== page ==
Preliminary search finds no reports of coerced sterilization to police: RCMP

Dozens of Indigenous women say they’ve been pressured into sterilizations they didn’t want

New RCMP Commissioner Brenda Lucki appears at a House of Commons Standing Committee on Public Safety and National Security in Ottawa on May 7, 2018. The head of the RCMP says the police force is looking into whether any complaints of forced or coerced sterilization were made to law-enforcement agencies in Canada, but that a preliminary review of its own records show there were none. In a letter to NDP health critic Don Davies, RCMP Commissioner Brenda Lucki says the Mounties searched their national database but did not find any reports of forced or coerced sterilization. (THE CANADIAN PRESS/Sean Kilpatrick —>

The head of the RCMP says the police force is looking into whether any complaints about forced or coerced sterilizations have been made to law-enforcement agencies in Canada, but a preliminary review has not identified any.

RCMP Commissioner Brenda Lucki’s comment is in a letter to NDP health critic Don Davies, who called on the Mounties in February to launch an investigation into all allegations of forced or coerced tubal ligations in Canada.

Dozens of Indigenous women say they’ve been pressured into sterilizations they didn’t want or had them carried out without being asked when they were seeing doctors for other reasons.

The Saskatoon Health Authority publicly apologized in 2017 after Indigenous women came forward to say they were coerced into such procedures while a proposed class-action lawsuit has been filed against Saskatchewan, the federal government and doctors.

READ MORE: Federal government plans examination of coerced sterilization

But while at least three federal probes have been launched, Lucki did not say the RCMP will launch its own investigation. Instead, she said any evidence of criminal activity should be reported to police — which at this point does not appear to have happened.

Neither the external review that led to the Saskatoon Health Authority’s apology nor the proposed class-action lawsuit identified any complainants who had reported their allegations to the police, Lucki wrote to Davies on March 20.

“A search of our national database was conducted,” she added. “However, no files of forced or coerced sterilization were found.”

The RCMP will work with commanding officers in each province and territory as well as with other police forces to determine if any complaints of forced or coerced sterilization were made, Lucki said.

However, the commissioner said, “it is important that any evidence of criminal activity be reported to the police of jurisdiction where offences are alleged to have taken place so that they can be properly investigated.”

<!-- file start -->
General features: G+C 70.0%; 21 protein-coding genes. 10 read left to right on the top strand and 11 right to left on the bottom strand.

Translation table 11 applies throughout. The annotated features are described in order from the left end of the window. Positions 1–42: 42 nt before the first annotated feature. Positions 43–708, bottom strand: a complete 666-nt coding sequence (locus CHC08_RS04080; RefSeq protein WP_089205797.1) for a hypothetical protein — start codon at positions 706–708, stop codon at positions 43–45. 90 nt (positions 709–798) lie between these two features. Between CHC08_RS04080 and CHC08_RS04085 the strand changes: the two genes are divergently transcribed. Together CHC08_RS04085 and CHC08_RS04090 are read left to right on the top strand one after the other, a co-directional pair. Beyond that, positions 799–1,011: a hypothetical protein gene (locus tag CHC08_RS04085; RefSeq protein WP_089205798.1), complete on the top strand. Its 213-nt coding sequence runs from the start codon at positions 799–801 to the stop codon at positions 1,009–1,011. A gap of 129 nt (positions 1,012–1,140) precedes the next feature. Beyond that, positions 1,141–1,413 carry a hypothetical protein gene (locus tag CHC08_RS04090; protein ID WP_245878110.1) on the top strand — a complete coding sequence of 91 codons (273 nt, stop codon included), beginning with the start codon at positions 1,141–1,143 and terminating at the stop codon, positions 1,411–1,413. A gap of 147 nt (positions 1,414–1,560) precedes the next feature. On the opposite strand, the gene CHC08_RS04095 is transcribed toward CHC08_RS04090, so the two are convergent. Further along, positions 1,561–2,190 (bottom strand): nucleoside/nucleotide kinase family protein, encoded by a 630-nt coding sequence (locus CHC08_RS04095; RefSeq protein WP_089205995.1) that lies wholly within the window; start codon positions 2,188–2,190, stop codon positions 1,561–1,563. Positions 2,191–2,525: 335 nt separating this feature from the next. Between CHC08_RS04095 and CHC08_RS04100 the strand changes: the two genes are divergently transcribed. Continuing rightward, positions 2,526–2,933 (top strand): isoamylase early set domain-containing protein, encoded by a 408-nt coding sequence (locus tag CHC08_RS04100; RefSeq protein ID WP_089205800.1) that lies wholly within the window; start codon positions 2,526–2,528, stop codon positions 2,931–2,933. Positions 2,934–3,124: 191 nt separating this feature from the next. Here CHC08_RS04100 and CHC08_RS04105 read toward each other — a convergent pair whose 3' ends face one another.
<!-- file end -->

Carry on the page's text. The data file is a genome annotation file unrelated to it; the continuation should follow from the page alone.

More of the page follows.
An existing Criminal Code provision speaks to the involuntary termination of pregnancies. Another provision on aggravated assault applies to anyone “who wounds, maims, disfigures or endangers the life of the complainant.”

But critics have said a legal void remains around forced sterilization.

In December, chiefs at a meeting of the Assembly of First Nations in Ottawa passed a resolution to support changes to the Criminal Code to explicitly criminalize forced sterilization.

The federal government has so far rejected the push to change the Criminal Code, saying existing provisions forbid a range of criminal behaviour including coerced sterilization.

The Senate’s human-rights committee last week became the latest to probe such practices, with a House of Commons committee also studying it and the federal government working with provinces and territories to discuss the scope of the problem.

Lee Berthiaume, The Canadian Press

Like us on Facebook and follow us on Twitter

Just Posted

Easter visit!

Easter Bunny makes a visit to Points West Living

Scenes from the Stettler & District Music Festival

Don’t forget to check out the Grand Concert on April 28th

Happy Easter everyone!

Youngsters are excited for the holiday

UCP candidate Nate Horner triumphs in Drumheller-Stettler riding

Horner looking forward to moving ahead with UCP policies in the coming months

Kenney talks pipelines with Trudeau after election win, calls it cordial

Almost a year ago Kenney dismissed Trudeau as a dilettante and a lightweight

‘No answers:’ Canadians react to Sri Lanka bombings that killed hundreds

The co-ordinated bomb attacks killed at least 207 people and injured 450 more on Easter Sunday

Person airlifted to hospital after avalanche in Yoho National Park has died

The man was among a party of three involved in an avalanche Saturday afternoon

QUIZ: How much do you know about Easter?

Take this short quiz and put your knowledge to the test

Global Affairs warns Canadians in Sri Lanka there could be more attacks

A series of bomb blasts killed at least 207 people and injured hundreds more

Parents say Austrian climber missing in Banff National Park ‘lived his dream’

David Lama, Hansjorg Auer and American climber Jess Roskelley have been missing since Wednesday

Six months after legalization, high prices and supply issues boost illicit pot market

It has been six months since Canada became the first industrialized country to legalize recreational cannabis

Kirkland Signature veggie burgers recalled due to possible metal fragments

Recalled products came in 1.7 kg packages with a best before date of Apr. 23, 2019

Flooding, climate change force Quebecers to rethink relationship with water

Compensation for victims of recurring floods limit to 50% of a home’s value, or a maximum of $100,000

Storms blast South, where tornadoes threaten several states

9.7 million people in the Carolinas and Virginia at a moderate risk of severe weather

Most Read